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Connecticut River Valley, New England, United States

Sunday, March 3, 2013

A Long Haul to Clovis, New Mexico

March 3, 2013 10:48 am  MST  Breakfast Room Comfort Inn Clovis, New Mexico

Good morning, all. I'm writing this on Sunday morning since the wi-fi just wouldn't connect with or without a wire in our room last night and I was changed and too tired to come work here in the breakfast room. This morning I took the computer into the business center and it connected momentarily.  We'd already booked our room for another night, both of us needing a down day, but I told the girl at the desk that if we couldn't get the internet ( as it is advertised--but I wasn't nasty or demanding to her--she isn't responsible for poor connectivity in NM--we've had problems in Socorro and Gallup in the past ) we probably would not stay. She said that the wi-fi is only good at the front desk and in the breakfast room--so here I is. And it is, so far, terrific. As I've mentioned, we are really tired so will probably veg out with a foray into Clovis and Walmart for a birthday card for Betsy and later  a romp across the parking lot to the nearby Mexican restaurant. It is sunny and supposed to reach 75 today--which will be the warmest temp we've had so far on the trip. If there is a bench or a park nearby we may just have to go outdoors.  At any rate, I don't anticipate the need for much of a log or pictures tonight. We may be out of touch for several days--I don't use my computer when visiting friends and we are going to Belen tomorrow to spend a day or so with Gloria and Bud. After that we will be travelling around NM and Az and the service, as mentioned above is iffy.  So, worry not, if you don't hear from us for a bit--it is just the Wild Unsettled West in which we are exploring!  LOL

Yesterday was a strange day all around. I felt out of sorts on and off and there was no apparent reason for it. It started out fine--veal albanese for breakfast--lol and, while I was preoccupied with who knows what, Bill seems to have taken a wrong turn to Africa. Well, how else explain a house with  fenced in  acreage on one side with a herd of zebra and a couple of buffalo--skinny looking specimens, too? Again, the draught is severe here and when we do see cattle there is so little on the range I wonder what it is they are grazing upon.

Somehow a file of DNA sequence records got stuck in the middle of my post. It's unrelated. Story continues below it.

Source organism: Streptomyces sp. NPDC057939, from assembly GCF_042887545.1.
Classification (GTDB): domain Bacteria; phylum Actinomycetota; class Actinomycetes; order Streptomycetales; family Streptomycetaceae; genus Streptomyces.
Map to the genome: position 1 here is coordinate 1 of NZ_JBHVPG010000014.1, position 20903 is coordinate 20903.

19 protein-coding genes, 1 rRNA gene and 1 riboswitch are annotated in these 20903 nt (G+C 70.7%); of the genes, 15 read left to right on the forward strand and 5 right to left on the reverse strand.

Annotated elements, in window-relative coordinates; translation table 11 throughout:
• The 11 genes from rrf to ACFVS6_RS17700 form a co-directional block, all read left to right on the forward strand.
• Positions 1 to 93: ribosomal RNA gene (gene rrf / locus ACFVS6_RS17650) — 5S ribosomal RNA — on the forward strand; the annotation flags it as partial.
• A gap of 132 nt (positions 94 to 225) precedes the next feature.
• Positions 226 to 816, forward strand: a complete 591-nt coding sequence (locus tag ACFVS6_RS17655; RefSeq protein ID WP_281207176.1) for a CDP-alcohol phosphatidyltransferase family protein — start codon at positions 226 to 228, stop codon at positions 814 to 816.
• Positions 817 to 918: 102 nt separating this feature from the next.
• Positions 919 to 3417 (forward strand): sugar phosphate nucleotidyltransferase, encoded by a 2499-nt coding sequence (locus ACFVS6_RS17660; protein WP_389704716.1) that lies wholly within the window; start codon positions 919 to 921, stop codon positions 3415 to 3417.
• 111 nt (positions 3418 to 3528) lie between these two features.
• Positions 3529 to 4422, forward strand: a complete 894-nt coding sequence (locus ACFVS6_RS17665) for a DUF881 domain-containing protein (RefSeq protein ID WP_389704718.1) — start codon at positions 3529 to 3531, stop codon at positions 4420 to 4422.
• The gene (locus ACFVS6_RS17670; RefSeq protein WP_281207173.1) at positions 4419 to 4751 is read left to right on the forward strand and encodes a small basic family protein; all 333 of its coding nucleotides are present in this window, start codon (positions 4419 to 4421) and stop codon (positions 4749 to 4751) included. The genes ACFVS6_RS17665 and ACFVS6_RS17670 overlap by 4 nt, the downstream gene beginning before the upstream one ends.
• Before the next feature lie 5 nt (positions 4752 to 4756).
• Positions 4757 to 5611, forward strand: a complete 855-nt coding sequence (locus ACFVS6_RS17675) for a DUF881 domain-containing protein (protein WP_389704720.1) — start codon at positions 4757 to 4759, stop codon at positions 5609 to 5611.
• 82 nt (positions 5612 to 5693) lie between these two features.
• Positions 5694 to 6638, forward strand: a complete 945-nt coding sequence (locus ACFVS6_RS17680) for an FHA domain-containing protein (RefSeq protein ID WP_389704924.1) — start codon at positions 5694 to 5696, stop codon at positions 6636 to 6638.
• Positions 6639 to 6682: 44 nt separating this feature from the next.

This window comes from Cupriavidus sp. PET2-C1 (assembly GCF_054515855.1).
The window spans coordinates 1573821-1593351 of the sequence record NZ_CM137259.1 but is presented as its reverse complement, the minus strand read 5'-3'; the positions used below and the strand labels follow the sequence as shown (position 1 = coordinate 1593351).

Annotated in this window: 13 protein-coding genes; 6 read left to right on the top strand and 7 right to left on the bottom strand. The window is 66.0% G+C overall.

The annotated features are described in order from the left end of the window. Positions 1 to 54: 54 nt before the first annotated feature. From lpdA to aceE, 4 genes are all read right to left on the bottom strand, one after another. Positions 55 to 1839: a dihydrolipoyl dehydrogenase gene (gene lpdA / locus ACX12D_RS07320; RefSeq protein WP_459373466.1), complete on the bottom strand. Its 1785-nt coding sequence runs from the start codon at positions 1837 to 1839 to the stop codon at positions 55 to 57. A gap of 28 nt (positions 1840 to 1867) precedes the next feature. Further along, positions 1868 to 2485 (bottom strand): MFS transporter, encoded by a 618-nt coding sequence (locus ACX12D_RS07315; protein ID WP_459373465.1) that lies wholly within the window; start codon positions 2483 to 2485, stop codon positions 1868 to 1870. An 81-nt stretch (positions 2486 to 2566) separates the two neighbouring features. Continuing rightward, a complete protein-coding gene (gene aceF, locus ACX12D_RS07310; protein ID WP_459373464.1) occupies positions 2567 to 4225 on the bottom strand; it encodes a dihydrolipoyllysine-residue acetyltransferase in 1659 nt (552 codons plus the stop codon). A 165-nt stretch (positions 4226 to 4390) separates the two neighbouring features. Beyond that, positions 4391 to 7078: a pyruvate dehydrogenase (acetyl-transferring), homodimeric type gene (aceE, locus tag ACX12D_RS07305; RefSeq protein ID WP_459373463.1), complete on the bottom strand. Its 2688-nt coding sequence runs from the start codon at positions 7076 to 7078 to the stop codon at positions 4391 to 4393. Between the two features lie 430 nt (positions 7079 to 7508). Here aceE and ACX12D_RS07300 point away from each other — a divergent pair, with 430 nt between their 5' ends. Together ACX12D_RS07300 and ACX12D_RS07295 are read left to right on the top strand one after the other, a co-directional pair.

We travelled out of Early on Rt 84 since it was right outside the motel but soon reached Ballinger where we switched onto a secondary road though not a Farm Road. We had decided to head to Lubbock and visit some of the museums there. The Wind Power Museum has always intrigued me and there is also a Silent Wings Museum which is about the use of gliders in WW II.  We aren't familiar with that military application and have always thought it would be interesting to explore. Unfortunately, as soon as we departed Early I looked both museums up in the Lubbock brochure I picked up in the lobby. Well, it is winter don't you know--so they are only open Tues-Sat until 5. As it was Sat, we knew we wouldn't make the Wind Power Museum and the Silent Wings is open on Sunday but not until 1 and we didn't think we'd be staying there two nights.  It was a real bummer--since I, more than Bill, hate eating up miles and miles and doing no learning or exploring along the way. The scenery is beautiful but it seems such a waste to be in an area and not see or learn anything about its history or current activities.

But the day was beautiful and the terrain new to us so we said, okay, we've been to Lubbock before and we'll be there again so we'll make sure we hit it at a better time. We are sort of pokey compared to these long haul trucks and locals who drive the posted 75 miles an hour so within a few minutes of leaving the Ballinger city limits we were passed by a tank truck from the Indian River area of Florida. I laughed and said what in heaven's name is he hauling--orange juice?  and Bill said, no, grapefruit juice!  To California!!!!  Whatever it was and wherever he was going he surely left us in his dust!  But seeing him inspired us to share our last blood orange.

Samuel J was well known, not for gambling with great charm across the west, but rather for his habit of allowing his cattle to wander, unbranded, wherever they wished to roam.  When other cattlemen came across them they would, if they didn't claim them for themselves, say oh, they are Maverick's. Hence the term maverick for a person or bovine who goes through the world unchecked and free. My Dad was known to call me and Barb mavericks at times. As in " You two mavericks settle down and go to sleep "  etc.